Performance Update: 10 Clean Energy Stocks for 2009

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I promised I’d do a performance update on my 10 Clean Energy Stocks for 2009 each quarter.  Here is the first (although readers got a mini-update in mid February, because I decided I didn’t want to use double-shorts.)

Company  Ticker

Change 12/27/08 to 3/27/09

Dividend & Interest

The Algonquin Power Income Trust AGQNF.PK +7.14% 5.36%
Cree, Inc. CREE +59.96%  
First Trust Global Wind Energy ETF FAN -10.73%  
General Electric GE -32.50% 1.94%
Johnson Controls JCI -25.97% 0.77%
New Flyer Industries NFYIF.PK +13.52% 2.31%
Ormat ORA +6.81% 0.23%
Trinity Industries TRN -33.20% 0.47%
Warterfurnace Renewable Energy WFIFF.PK +17.77% 1.05%
-2x  S&P Depository Receipts + 3x Cash (was SDS until Feb 13) 3x $ – 2x SPY  4.31% -0.14%
Total Portfolio  1.61%


S&P 500 -6.51%
  iShares S&P Global Clean Energy Index (ICLN) -7.30%

As you can see, the portfolio has been strongly outperforming both the market index (+8%) and clean energy stocks (+9%).  The big gainers were Energy Efficiency Stocks Cree and Waterfurnace Renewable Energy, and Mass Transit stock New Flyer Industries.  All of these are set to benefit from the American Recovery and Reinvestment Act: New Flyer even received a visit from Vice President Joe Biden.  The inclusion of these stocks in the list was no accident: I chose to emphasize energy efficiency and transit because I was expecting them to be a large part of the stimulus (although I can’t claim to have predicted the VP’s travel itinerary.)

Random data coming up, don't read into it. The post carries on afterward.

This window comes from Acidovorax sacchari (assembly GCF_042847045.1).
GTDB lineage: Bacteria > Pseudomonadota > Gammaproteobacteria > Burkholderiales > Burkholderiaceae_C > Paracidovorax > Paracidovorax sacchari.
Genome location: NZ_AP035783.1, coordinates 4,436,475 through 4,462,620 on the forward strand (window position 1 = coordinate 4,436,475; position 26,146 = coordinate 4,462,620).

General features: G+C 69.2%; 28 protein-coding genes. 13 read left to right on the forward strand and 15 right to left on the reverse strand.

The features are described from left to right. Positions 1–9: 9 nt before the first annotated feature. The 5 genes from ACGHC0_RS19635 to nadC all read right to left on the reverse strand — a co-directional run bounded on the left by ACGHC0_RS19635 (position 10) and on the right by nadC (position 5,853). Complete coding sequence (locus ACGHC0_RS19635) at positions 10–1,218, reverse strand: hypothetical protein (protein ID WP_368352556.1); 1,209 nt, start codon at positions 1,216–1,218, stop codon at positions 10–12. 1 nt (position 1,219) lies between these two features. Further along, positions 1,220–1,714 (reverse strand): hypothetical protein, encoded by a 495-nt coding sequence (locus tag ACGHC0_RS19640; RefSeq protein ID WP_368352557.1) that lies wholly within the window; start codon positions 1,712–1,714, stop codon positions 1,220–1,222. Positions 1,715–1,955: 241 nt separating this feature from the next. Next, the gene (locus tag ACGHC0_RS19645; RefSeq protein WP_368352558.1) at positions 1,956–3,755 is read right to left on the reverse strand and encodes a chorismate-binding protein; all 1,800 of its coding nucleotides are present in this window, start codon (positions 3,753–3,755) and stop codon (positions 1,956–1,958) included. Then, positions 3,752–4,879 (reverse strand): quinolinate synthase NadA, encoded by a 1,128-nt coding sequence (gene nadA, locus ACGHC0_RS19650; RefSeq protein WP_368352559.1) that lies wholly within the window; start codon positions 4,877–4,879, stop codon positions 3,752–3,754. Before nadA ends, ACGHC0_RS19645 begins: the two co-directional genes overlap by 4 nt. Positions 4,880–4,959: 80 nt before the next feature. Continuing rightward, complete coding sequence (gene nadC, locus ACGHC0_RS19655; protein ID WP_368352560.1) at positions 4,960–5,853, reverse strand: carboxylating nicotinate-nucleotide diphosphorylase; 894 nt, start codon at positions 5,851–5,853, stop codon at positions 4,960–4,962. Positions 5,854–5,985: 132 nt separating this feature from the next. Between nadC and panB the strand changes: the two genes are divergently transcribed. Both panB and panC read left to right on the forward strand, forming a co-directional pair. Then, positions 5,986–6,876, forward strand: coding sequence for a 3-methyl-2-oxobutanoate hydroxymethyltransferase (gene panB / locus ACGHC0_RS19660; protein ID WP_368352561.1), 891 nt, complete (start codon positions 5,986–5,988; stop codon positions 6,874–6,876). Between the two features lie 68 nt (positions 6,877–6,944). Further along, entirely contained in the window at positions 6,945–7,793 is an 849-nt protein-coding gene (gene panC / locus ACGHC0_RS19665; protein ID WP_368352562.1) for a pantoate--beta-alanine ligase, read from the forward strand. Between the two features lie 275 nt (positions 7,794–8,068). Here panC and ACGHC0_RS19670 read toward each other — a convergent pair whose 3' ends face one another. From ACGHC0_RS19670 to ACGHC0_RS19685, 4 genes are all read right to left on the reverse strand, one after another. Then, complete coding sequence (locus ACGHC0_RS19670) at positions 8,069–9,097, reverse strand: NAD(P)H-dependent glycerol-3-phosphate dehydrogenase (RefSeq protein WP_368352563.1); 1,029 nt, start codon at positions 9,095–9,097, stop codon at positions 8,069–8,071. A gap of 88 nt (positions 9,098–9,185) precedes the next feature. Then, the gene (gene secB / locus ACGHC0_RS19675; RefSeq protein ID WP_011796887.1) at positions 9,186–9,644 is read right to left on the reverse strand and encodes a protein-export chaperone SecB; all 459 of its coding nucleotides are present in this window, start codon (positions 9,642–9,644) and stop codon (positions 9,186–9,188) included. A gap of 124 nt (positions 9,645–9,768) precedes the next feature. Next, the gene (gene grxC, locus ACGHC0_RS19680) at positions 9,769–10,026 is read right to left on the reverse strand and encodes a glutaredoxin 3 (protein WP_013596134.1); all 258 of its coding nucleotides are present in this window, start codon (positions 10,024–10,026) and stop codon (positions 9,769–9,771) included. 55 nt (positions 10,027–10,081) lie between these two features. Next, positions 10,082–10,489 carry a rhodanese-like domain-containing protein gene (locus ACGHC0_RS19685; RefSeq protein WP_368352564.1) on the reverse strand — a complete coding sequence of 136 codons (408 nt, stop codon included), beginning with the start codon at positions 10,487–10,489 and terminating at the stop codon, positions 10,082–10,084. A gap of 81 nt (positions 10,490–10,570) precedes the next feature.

On the losing side, we see conglomerates (each also involved in clean transportation and/or energy efficiency) which have been knocked down by the continuing financial crisis (GE), car industry (Johnson Controls), or rail industry (Trinity), all of which have been disproportionately  hurt by one aspect or another of the continuing downward slide of the economy.  It was for just this contingency that I included the SPY short, since, as I said "I feel there is more downside risk than upside potential for the market as a whole in 2009."  

As usual, in hindsight, I feel I should have seen the implications of GE’s exposure to finance, or Johnson Controls’s exposure to the auto industry, but I can’t complain about the overall performance.

Stay tuned for updates on my Ten Clean Energy Gambles for 2009 (on a losing streak, but no more than the benchmarks) and my Quick Clean Energy Mutual Fund Tracking Portfolio (more "turbo-charged" than "tracking") as these come
up on 3 months after the articles were published.

Tom Konrad, Ph.D.


DISCLAIMER: The information and trades provided here are for informational purposes only and are not a solicitation to buy or sell any of these securities. Investing involves substantial risk and you should evaluate your own risk levels before you make any investment. Past results are not an indication of future performance. Please take the time to read the full disclaimer here.



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